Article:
By MIKE CHAIKEN
There’s nothing like a band working with its musical superheroes to soup up their sound.
And that’s the case for Turkuaz with its high energy single “On the Run” and the accompanying dancer-ific video.
Turkuaz has long had a reputation of danceable slices of modern funk.
But the beat volume was amped up when the group got to work with former Talking Heads’ guitarist and keyboardist Jerry Harrison.
Turkuaz comes to College Street Music Hall in New Haven on Dec. 30.
As the band’s singer and guitarist Dave Brandwein explained it in a phone interview, the Talking Heads had long been a big influence on the nine-member group. And, Brandwein said, the Talking Heads’ live album, “Stop Making Sense,” with that roup’s deep exploration of funk music, was a particular favorite of Turkuaz.
The group—which also includes Chris Brouwers (trumpet, keyboards), Greg Sanderson (tenor sax), Craig Bridhead (guitar, keyboards), Joss Schwartz (baritone sax, vocals), Taylor Shell (bass), Sammi Garett (vocals), Shira Elias (vocals), and Michelangelo Carubba (drums)— had been producing their records themselves, said Brandwein. But when the time came to think about their next album, Brandwein said they wanted to bring in some outside producers to offer a fresh take on the Turkuaz power funk sound.
When they were tossing out names for producers, Brandwein said Harrison was one of the suggestions.
Brandwein said the group knew Harrison had produced other acts such as String Cheese Incident, No Doubt, and Violent Femmes. So Turkuaz reached out to Harrison about producing. Harrison heard some tracks from Turkuaz and took an interest in producing a couple of tracks. The band then flew out to meet Harrison in his hometown of San Francisco. “We hit it off,” said Brandwein.
Brandwein said the band then scheduled a time for Harrison and his engineer Eric E.T. Thorngren to fly out to New York City to begin recording. In all, Turkuaz cut two tracks with Harrison.
One of those tracks was “On the Run.”
Brandwein said Harrison had a considerable impact on the final result of “On the Run.”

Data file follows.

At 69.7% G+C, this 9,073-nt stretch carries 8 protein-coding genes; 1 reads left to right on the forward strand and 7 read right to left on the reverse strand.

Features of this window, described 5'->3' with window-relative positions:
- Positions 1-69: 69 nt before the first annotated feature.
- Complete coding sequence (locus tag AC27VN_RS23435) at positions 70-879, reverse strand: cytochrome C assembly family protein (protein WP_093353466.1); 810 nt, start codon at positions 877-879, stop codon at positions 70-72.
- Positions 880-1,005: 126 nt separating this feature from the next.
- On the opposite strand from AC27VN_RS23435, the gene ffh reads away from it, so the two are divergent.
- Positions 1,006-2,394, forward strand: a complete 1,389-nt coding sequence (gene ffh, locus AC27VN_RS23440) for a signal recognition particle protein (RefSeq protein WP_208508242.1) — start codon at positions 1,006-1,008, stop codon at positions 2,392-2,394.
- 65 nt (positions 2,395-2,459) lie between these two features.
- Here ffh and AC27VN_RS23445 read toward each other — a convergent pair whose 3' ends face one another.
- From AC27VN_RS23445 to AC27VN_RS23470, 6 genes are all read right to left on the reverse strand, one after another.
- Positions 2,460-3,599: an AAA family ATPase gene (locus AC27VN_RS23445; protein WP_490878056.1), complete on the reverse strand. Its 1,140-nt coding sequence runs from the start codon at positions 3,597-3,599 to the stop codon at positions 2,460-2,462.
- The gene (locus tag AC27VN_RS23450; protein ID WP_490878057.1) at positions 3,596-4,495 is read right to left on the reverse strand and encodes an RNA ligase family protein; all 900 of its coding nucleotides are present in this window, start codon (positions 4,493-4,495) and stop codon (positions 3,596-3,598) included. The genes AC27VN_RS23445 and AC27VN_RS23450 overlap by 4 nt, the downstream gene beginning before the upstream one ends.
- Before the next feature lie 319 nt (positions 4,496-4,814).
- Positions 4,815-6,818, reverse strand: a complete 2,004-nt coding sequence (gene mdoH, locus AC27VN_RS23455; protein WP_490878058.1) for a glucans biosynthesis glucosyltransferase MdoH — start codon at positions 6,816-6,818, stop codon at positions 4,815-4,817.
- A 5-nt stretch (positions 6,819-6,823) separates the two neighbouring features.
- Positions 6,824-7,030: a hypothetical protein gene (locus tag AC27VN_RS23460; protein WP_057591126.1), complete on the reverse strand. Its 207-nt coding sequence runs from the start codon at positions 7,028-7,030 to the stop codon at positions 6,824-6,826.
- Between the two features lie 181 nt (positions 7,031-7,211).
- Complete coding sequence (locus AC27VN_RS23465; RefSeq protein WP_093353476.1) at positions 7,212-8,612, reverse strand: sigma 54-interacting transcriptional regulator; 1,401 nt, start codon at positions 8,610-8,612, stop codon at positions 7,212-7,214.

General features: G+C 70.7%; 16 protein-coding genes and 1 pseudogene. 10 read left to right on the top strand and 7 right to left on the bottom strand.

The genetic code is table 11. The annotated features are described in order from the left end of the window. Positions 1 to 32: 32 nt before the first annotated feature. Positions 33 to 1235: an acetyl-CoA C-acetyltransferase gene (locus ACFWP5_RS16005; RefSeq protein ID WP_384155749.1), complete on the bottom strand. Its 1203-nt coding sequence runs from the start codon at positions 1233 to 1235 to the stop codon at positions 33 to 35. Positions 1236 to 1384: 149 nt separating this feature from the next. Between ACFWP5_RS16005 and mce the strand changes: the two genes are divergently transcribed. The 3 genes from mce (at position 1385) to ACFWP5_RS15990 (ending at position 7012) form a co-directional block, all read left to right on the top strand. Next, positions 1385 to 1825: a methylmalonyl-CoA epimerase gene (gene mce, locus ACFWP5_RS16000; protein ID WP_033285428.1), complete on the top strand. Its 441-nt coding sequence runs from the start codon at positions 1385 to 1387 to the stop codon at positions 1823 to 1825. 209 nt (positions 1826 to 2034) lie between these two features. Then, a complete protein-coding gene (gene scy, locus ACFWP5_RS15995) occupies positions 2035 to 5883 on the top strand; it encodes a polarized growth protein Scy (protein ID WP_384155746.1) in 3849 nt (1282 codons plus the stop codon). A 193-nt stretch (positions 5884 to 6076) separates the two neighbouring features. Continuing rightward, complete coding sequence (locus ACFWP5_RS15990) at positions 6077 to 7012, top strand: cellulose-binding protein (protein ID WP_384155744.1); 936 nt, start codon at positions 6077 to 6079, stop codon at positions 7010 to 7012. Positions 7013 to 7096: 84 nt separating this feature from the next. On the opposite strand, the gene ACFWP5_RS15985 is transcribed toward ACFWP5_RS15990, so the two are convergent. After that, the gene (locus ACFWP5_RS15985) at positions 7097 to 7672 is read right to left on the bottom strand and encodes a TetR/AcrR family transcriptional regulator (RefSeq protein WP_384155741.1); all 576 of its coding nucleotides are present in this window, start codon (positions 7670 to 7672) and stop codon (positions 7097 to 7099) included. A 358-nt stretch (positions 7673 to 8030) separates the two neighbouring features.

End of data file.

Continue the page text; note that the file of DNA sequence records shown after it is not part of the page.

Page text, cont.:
“The song was really bare bones,” said Brandwein of the original composition. “He had great ideas.” Brandwein said Harrison offered input on improving the melody. He worked on the keyboard and horn arrangements, which were pretty complex, inserting a good deal of “ear candy.” He also guided Brandwein on his vocals, improving his enunciation, and subsequently boosting the prominence of a single vocal on the track.
The track exudes a good deal of energy and excitement. Brandwein attributes that feel to the new influences brought in by Harrison and the other people working around him.
The second track recorded with Harrison, which may be the next single, has an even deeper affinity to the “Stop Making Sense”-era Talking Heads, said Brandwein.
Brandwein said Turkuaz took away a few lessons after working with Harrison. But they should not expect “On the Run” ad infinitum on the efforts.
Instead, Brandwein said fans will find the new album to be quite eclectic. “It has a more organic feel,” said Brandwein. It’s more reflective of the myriad of styles that shape Turkuaz’s live show, said.
“We’re such a large band, our show covers a wide range of influences,” said Brandwein.
Although Talking Heads is a big influence on Turkuaz, it’s not the only one.
Sly and the Family Stone is a definite secondary influence, said Brandwein, as are Parliament-Funkadelic. Brandwein’s personal influences also include British classic rock such as The Beatles, the Rolling Stones, and Pink Floyd. And with a nine person band, Turkuaz draws influences from everything from jazz to hip hop to metal.
On stage, Brandwein said, fans will see Turkuaz at its best.
“It’s a big party on stage,” said Brandwein of the live show. “It’s upbeat and energetic.”
“People come to our shows to put their troubles behind them,” said Brandwein. “It’s a great time and a great time for letting go… It’s an opportunity to celebrate life.”
Since the New Haven show is on the eve of New Year’s Eve, Brandwein said Turkuaz is hoping to make it something special for fans, especially since New Haven is one of the cornerstones of Turkuaz country.
“It’s always a special occasion (in New Haven),” said Brandwein. “But (that close to the New Year) we want to make it more special.”
Turkuaz comes to the College Street Music Hall, 238 College St., New Haven with Pimps of Joytime on Saturday, Dec. 30. Doors open at 8 p.m. and the show begins at 9 p.m. It’s general admission standing room on the floor.
For more information, go to www.TurkuazBand.com or www.CollegeStreetMusicHall.com-